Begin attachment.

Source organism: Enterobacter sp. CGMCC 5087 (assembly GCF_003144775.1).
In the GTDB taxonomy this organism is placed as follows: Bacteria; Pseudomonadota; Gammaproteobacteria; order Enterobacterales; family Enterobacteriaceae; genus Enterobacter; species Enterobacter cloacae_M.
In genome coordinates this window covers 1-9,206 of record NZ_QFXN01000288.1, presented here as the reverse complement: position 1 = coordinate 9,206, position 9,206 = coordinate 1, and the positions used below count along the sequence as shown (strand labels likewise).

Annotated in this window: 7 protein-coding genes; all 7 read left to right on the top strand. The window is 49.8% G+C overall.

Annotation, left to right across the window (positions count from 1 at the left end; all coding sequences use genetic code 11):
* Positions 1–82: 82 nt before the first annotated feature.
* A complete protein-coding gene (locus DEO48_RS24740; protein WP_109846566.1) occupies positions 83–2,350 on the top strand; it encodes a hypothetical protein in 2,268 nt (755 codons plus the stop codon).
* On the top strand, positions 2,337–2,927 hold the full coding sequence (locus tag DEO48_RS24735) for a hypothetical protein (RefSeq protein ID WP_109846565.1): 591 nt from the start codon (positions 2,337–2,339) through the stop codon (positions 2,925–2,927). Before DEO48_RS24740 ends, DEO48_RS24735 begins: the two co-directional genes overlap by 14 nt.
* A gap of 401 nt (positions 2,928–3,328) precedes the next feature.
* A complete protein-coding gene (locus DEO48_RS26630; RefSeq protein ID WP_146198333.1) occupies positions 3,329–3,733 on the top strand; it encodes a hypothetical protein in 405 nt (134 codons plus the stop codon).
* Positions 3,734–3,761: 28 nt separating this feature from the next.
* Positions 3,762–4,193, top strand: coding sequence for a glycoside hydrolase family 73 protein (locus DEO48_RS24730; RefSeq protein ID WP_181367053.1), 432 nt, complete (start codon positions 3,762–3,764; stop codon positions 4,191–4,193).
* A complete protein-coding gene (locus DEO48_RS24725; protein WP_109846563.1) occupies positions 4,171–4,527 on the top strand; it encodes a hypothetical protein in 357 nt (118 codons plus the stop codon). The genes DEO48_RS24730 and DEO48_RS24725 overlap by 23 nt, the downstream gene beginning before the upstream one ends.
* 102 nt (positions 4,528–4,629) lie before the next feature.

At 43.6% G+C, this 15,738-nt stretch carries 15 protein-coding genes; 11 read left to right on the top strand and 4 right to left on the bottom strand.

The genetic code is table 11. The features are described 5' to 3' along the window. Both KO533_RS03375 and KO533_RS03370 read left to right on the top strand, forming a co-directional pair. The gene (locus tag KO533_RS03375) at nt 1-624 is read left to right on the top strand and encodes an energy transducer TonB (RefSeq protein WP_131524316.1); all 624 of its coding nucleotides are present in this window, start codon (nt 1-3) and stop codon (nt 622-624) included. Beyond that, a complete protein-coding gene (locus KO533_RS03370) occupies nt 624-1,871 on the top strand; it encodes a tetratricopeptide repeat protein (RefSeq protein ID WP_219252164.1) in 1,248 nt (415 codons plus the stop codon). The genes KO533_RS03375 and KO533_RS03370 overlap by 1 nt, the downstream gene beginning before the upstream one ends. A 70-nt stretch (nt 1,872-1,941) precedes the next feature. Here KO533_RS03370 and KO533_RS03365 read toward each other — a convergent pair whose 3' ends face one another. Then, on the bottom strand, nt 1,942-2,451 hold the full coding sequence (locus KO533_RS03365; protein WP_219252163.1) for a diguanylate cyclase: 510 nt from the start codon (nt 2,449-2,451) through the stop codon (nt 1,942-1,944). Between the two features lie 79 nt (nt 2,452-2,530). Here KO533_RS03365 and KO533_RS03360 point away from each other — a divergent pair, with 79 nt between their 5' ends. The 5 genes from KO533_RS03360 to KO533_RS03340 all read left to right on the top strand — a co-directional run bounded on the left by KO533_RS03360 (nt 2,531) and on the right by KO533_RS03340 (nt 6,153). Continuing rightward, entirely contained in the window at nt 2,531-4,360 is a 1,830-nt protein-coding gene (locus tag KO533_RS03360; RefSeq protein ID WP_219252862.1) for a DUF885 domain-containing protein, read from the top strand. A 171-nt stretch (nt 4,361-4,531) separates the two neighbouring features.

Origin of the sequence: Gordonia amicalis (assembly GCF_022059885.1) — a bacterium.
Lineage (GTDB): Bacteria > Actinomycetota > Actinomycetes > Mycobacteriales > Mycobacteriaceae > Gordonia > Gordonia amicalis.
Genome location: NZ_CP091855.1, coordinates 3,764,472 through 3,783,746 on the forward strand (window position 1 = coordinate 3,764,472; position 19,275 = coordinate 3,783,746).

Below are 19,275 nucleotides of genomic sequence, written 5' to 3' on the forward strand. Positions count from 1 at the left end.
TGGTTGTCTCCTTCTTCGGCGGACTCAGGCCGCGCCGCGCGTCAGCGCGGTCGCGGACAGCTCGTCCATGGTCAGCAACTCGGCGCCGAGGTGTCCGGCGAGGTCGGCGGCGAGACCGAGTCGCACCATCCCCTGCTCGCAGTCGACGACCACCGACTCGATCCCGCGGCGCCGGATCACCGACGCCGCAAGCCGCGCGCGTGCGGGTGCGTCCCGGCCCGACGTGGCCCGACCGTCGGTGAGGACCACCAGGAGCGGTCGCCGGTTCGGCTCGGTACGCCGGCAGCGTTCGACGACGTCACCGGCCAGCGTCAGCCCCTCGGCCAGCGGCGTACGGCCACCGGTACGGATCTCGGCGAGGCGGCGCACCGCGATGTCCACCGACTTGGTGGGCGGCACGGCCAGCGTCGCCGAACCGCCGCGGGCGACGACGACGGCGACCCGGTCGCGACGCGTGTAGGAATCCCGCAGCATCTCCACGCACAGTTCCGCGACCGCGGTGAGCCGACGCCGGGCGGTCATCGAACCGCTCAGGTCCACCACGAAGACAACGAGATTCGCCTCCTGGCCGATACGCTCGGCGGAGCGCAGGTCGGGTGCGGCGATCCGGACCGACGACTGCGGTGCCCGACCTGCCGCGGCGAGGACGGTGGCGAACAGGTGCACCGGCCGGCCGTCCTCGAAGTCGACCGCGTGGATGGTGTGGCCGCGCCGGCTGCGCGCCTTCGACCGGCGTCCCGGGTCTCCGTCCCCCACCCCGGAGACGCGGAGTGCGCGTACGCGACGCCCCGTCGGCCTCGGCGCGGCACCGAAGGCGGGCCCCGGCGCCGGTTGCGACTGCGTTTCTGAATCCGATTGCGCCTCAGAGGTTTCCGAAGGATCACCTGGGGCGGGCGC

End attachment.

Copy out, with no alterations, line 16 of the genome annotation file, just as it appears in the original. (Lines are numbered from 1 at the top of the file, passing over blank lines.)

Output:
The genetic code is table 11. The features are described 5' to 3' along the window. Both KO533_RS03375 and KO533_RS03370 read left to right on the top strand, forming a co-directional pair. The gene (locus tag KO533_RS03375) at nt 1-624 is read left to right on the top strand and encodes an energy transducer TonB (RefSeq protein WP_131524316.1); all 624 of its coding nucleotides are present in this window, start codon (nt 1-3) and stop codon (nt 622-624) included. Beyond that, a complete protein-coding gene (locus KO533_RS03370) occupies nt 624-1,871 on the top strand; it encodes a tetratricopeptide repeat protein (RefSeq protein ID WP_219252164.1) in 1,248 nt (415 codons plus the stop codon). The genes KO533_RS03375 and KO533_RS03370 overlap by 1 nt, the downstream gene beginning before the upstream one ends. A 70-nt stretch (nt 1,872-1,941) precedes the next feature. Here KO533_RS03370 and KO533_RS03365 read toward each other — a convergent pair whose 3' ends face one another. Then, on the bottom strand, nt 1,942-2,451 hold the full coding sequence (locus KO533_RS03365; protein WP_219252163.1) for a diguanylate cyclase: 510 nt from the start codon (nt 2,449-2,451) through the stop codon (nt 1,942-1,944). Between the two features lie 79 nt (nt 2,452-2,530). Here KO533_RS03365 and KO533_RS03360 point away from each other — a divergent pair, with 79 nt between their 5' ends. The 5 genes from KO533_RS03360 to KO533_RS03340 all read left to right on the top strand — a co-directional run bounded on the left by KO533_RS03360 (nt 2,531) and on the right by KO533_RS03340 (nt 6,153). Continuing rightward, entirely contained in the window at nt 2,531-4,360 is a 1,830-nt protein-coding gene (locus tag KO533_RS03360; RefSeq protein ID WP_219252862.1) for a DUF885 domain-containing protein, read from the top strand. A 171-nt stretch (nt 4,361-4,531) separates the two neighbouring features.